Longtime pet groomer takes over Paw Spa in Grass Valley | TheUnion.com
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Longtime pet groomer takes over Paw Spa in Grass Valley

Victory Lapp owns the Paw Spa in Grass Valley.
Photo submitted by Victory Lapp |

Know & Go

Paw Spa

Where: 147 Joerschke Dr, Ste. 6, Grass Valley

Contact: 530-272-5300; Facebook: Paw Spa

Hours: Monday through Friday: 8:30 a.m. until the last animal goes home. Saturday: 9 a.m. until the last animal goes home.

Robert Lapp was a race car driver at Daytona International Speedway in Florida when someone in the pit offered to pay him $500 to name his newborn daughter “Victory.” He took the offer.

What he also did was kick off a lifetime for Victory of having to tell that story. But as a small child, Victory was whisked away from the race tracks of Florida to Placerville, where she lived until she was in her 20s. After high school, she landed a job at a boarding kennel. It didn’t take long before she realized she’d found her passion — pet grooming.

“We boarded dogs, cats, pigs, birds and hamsters at that Placerville shelter,” she said. “I even remember one goldfish.”



Victory’s gentle touch and calm demeanor made her a natural when it came to grooming anxious animals, and her “magic touch” only became more refined during the decade she spent there. It also made it easy to get a job doing the same thing in the following years when she relocated to Vacaville and Rio Vista.

In 2008 she moved to Nevada County and got various grooming jobs before getting hired full-time at Paw Spa in Grass Valley four years ago. She became the primary groomer and quickly became known for dealing with challenging animals in need of grooming, including rescue dogs.




“It’s really rewarding to groom pets who have clearly been neglected, then see them find homes at adoptathons,” said Victory. “I swear, I can tell they feel better when they leave.”

Roughly a year ago, Victory was thrilled when the opportunity arose to buy the business from Joni Holland, who still comes in to bathe an occasional animal and answer phones.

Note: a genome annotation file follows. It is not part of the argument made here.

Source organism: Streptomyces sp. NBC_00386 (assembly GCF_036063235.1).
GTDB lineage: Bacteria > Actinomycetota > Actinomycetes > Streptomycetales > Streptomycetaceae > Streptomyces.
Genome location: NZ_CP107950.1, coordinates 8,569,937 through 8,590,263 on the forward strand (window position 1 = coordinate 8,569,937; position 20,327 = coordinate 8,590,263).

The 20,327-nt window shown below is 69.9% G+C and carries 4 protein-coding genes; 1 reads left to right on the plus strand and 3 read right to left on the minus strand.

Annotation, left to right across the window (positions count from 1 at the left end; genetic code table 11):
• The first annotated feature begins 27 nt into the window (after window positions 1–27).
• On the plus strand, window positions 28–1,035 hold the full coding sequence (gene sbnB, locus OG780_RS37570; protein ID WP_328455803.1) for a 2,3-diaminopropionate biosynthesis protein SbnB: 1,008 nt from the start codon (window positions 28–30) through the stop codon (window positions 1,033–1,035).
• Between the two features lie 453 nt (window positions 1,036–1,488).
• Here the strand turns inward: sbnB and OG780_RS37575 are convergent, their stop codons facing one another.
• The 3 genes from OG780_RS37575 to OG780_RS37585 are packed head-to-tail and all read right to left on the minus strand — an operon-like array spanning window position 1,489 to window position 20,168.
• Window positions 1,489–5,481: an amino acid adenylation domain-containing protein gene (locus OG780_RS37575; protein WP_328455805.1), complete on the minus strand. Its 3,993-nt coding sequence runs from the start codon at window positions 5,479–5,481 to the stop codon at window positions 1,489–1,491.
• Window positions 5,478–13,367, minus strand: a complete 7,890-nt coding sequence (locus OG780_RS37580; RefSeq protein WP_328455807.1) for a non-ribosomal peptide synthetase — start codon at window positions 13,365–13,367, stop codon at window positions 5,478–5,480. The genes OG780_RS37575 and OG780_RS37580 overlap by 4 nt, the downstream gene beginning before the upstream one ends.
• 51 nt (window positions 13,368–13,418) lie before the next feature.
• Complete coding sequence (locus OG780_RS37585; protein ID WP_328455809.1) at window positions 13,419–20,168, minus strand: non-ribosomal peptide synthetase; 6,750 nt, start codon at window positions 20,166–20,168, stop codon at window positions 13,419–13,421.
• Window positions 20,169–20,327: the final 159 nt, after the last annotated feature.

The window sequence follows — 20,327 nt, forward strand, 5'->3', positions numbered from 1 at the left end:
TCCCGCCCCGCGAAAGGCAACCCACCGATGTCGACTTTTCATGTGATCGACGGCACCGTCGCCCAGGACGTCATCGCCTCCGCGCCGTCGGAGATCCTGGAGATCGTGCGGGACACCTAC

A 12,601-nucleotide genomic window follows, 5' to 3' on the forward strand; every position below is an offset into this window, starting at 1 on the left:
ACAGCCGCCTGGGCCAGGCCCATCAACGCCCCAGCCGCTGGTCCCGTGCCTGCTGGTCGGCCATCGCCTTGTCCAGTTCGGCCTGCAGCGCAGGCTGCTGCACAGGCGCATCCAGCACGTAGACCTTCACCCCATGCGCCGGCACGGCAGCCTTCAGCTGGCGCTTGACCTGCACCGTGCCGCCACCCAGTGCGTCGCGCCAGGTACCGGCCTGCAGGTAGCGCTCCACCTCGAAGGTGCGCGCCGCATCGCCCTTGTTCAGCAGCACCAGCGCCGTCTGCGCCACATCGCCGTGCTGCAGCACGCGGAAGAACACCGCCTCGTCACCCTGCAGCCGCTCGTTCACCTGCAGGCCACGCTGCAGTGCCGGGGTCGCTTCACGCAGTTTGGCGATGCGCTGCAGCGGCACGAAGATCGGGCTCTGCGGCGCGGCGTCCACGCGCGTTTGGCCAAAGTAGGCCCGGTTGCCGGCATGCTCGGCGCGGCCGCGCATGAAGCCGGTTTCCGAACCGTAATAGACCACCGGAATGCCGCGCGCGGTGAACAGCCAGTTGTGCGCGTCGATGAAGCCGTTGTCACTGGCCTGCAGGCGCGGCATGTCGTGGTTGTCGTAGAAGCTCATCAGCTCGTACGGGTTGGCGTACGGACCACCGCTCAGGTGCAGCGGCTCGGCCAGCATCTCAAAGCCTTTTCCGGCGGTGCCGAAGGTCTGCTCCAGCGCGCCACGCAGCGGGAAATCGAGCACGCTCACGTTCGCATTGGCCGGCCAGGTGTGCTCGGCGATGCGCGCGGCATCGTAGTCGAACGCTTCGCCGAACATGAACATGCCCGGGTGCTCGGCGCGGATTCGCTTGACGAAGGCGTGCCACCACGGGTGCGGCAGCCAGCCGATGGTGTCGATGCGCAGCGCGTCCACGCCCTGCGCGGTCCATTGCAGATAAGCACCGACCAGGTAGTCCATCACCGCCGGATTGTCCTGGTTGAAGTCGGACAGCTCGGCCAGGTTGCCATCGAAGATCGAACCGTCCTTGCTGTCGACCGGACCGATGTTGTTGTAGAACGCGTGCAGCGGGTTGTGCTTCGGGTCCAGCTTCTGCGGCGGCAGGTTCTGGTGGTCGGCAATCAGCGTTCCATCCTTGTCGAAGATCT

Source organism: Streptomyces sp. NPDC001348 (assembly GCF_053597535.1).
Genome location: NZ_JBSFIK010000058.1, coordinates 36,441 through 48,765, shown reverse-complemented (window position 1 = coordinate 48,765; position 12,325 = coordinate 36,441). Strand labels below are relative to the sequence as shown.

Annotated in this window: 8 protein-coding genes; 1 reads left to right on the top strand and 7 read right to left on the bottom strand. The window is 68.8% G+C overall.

The transition between owners was a smooth one, said Victory, because the business was thriving, with many longtime loyal customers. And since she expanded her hours, even more clients are coming through the door for full service grooming, haircuts and summer shave-downs — not to mention those emergency appointments for skunk and flea baths, or sticker removal, she said.

The Paw Spa offers various kinds of hypoallergenic shampoos — customized according to skin and fur type — and Victory even provides a doggie “tearless facial scrub.”

A big part of Paw Spa’s business model is giving back to the community, said Victory, which is why she continues to groom rescue dogs free of charge and has welcomed a high school intern, Hailey Swain, who has since been hired on.

“Victory is just wonderful with rescue dogs,” said Carol Rosevear, who volunteers with Scooter’s Pals and fosters medically indigent dogs. “She’s taken so many who are tragic victims of neglect or abuse. She never turns one away. She’s very gracious, a real blessing to the rescue community.”

Victory said that her 17-year-old long-haired Dachshund, “Little Boy,” is the one who “really runs the place.”

“He’s very mellow, but he’s learned some bad dog tricks by watching some of the dogs who don’t like being bathed,” said Victory with a laugh.

Customers can also bathe their own dogs in a raised tub at Paw Spa. For $15, the pet salon provides shampoo, aprons, towels, a brush and a blow dryer. The cost is $8 for each additional dog.

But most customers, who tend to bring their pets in every four to six weeks, prefer the care and expertise that Victory and her crew offers.

“My doggies are always so happy and pretty after their Paw Spa appointment,” said Bobbie Miller, who owns two Yorkie Shih Tzu mixes. “We’ve been going regularly for the past three years.”

“Pets like regular grooming appointments,” said Victory, with a smile. “Not only will people pet them more afterward, their owners might just let them back on their beds.”

To contact Staff Writer Cory Fisher, email her at Cory@theunion.com.


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